On 12 April, the Electoral Constituency Delimitation Commission (ECDC) submitted its report to the Prime Minister, proposing a total of 240 electoral Constituencies for the Constituent Assembly (CA) elections from the current 205. The ECDC proposed additional 35 constituencies (28 in the Terai and 7 in the Hilly region), justifying the proposed increase on the basis of population growth, with each electoral constituency having up to 96,000 voting population. The ECDC proposal, which if implemented, would leave the Terai districts with 116 and the hilly districts with 124 electoral constituencies were rejected by both the Madhesi groups and the CPN-Maoist.

On 12 April, the Election Commission declared that it was technically not possible to hold free and fair CA elections on 20 June as previously suggested by the political parties. The Chief Election Commissioner (CEC) stated that the Commission requires 110 days for preparation after the government has passed all the required legislation and settled the pending political issues. The CEC asked the government to announce the CA elections date taking into account the foregoing factors to enable the EC plan accordingly. Following this announcement, the leadership of the 8 political parties at different levels engaged in political debates as to who should take responsibility for the delay and the way forward, but no conclusions were reached. The announcement by CEC that holding CA elections in June was not possible also attracted protests from CPN-Maoist cadres across the country, including combatants from Chitwan and Nawalparasi Cantonment sites, who temporarily came out of their cantonment on 14 April to protest against delay in holding CA elections. On 15 April, the CPN-Maoist Chairman Prachanda stated that if the CA polls could not be held on schedule, the basis of unity among the eight parties had ended and new understanding should be reached on the process of declaring Nepal a republican state, including options for a referendum to decide on the fate of the Monarchy. On 27 April 62 political parties had reportedly submitted applications for registration to the Election Commission to enable them participate in the CA elections.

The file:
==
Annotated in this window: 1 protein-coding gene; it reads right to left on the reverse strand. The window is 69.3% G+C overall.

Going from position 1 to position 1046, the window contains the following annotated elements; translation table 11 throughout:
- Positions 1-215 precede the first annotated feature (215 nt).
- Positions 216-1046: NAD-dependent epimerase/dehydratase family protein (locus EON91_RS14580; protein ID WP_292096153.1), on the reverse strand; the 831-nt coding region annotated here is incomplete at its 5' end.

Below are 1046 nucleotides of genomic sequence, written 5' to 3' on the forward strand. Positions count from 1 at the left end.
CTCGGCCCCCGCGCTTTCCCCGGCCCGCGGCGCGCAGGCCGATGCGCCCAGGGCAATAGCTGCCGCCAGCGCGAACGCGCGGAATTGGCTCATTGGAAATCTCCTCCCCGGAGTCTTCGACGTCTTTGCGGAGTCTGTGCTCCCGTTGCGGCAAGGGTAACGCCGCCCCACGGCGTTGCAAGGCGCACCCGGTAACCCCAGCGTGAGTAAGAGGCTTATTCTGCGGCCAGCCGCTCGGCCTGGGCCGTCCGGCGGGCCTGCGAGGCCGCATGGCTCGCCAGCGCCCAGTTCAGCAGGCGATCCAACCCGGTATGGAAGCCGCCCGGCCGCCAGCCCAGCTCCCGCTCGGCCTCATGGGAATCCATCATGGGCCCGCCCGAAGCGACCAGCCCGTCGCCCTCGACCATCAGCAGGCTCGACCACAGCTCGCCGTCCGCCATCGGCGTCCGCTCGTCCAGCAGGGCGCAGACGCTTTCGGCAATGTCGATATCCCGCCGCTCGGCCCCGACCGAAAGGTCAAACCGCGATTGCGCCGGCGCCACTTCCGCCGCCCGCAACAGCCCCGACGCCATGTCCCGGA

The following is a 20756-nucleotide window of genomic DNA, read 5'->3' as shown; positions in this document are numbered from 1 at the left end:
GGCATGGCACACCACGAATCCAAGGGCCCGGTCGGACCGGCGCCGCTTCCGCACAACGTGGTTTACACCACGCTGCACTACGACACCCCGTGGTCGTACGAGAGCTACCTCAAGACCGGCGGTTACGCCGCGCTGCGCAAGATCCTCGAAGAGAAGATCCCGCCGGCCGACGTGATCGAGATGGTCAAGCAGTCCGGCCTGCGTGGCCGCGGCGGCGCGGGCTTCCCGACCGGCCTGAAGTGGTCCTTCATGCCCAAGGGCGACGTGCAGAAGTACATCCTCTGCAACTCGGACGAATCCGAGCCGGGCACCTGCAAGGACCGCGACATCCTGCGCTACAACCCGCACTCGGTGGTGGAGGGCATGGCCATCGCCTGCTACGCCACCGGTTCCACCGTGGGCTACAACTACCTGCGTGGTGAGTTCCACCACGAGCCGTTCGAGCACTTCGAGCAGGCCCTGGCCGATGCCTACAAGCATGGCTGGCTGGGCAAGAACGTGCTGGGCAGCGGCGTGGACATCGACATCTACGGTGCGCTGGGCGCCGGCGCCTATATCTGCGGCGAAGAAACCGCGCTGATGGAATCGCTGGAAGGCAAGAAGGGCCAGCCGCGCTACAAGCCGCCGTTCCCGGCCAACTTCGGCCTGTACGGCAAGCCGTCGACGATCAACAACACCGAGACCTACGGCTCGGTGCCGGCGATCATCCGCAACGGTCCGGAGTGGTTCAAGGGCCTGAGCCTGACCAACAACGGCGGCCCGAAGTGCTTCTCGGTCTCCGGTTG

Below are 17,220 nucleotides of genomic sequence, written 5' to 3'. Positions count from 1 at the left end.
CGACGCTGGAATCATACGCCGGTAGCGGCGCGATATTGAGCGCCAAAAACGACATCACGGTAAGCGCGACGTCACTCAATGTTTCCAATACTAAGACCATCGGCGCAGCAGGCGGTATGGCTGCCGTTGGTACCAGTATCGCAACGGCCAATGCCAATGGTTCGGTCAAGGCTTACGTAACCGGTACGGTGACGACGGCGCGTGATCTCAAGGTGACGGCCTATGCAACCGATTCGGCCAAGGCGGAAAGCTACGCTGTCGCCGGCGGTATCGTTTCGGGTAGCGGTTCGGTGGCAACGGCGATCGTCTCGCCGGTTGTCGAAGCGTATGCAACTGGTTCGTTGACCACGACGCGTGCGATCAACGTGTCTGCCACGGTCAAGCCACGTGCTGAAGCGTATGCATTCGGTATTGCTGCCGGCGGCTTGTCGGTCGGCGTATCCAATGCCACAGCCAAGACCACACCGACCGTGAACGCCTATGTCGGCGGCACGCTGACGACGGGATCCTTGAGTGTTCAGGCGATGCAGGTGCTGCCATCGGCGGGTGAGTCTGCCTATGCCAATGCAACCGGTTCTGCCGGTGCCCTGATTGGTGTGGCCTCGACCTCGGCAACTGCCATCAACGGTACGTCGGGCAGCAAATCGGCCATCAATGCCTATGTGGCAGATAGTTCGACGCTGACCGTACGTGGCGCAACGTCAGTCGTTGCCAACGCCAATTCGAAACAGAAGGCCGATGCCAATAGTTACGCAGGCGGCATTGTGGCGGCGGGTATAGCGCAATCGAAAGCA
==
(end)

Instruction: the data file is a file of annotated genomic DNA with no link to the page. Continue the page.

On 18 April, CPN-Maoist members of Interim Parliament started disrupting parliamentary proceedings demanding immediate announcement of date for CA elections, declaration of Nepal as a republican state and better management of the Cantonment sites. The CPN-Maoist also sought an apology from the Home Minister for the police raid on Young Communist League (YCL) offices. Similarly the Members of the Interim Parliament from the Madhesi community joined the CPN-Maoist in disrupting the business of the Interim Parliament demanding among other things the setting up of a high level judicial probe into the violence in the Terai, adequate compensation to the victims of the Terai violence and scrapping of ECDC report. On 25 May, due to these disruptions as well as the projected absence of the house speaker and his deputy, parliamentary proceedings were adjourned for two weeks.

UN Office for the Coordination of Humanitarian Affairs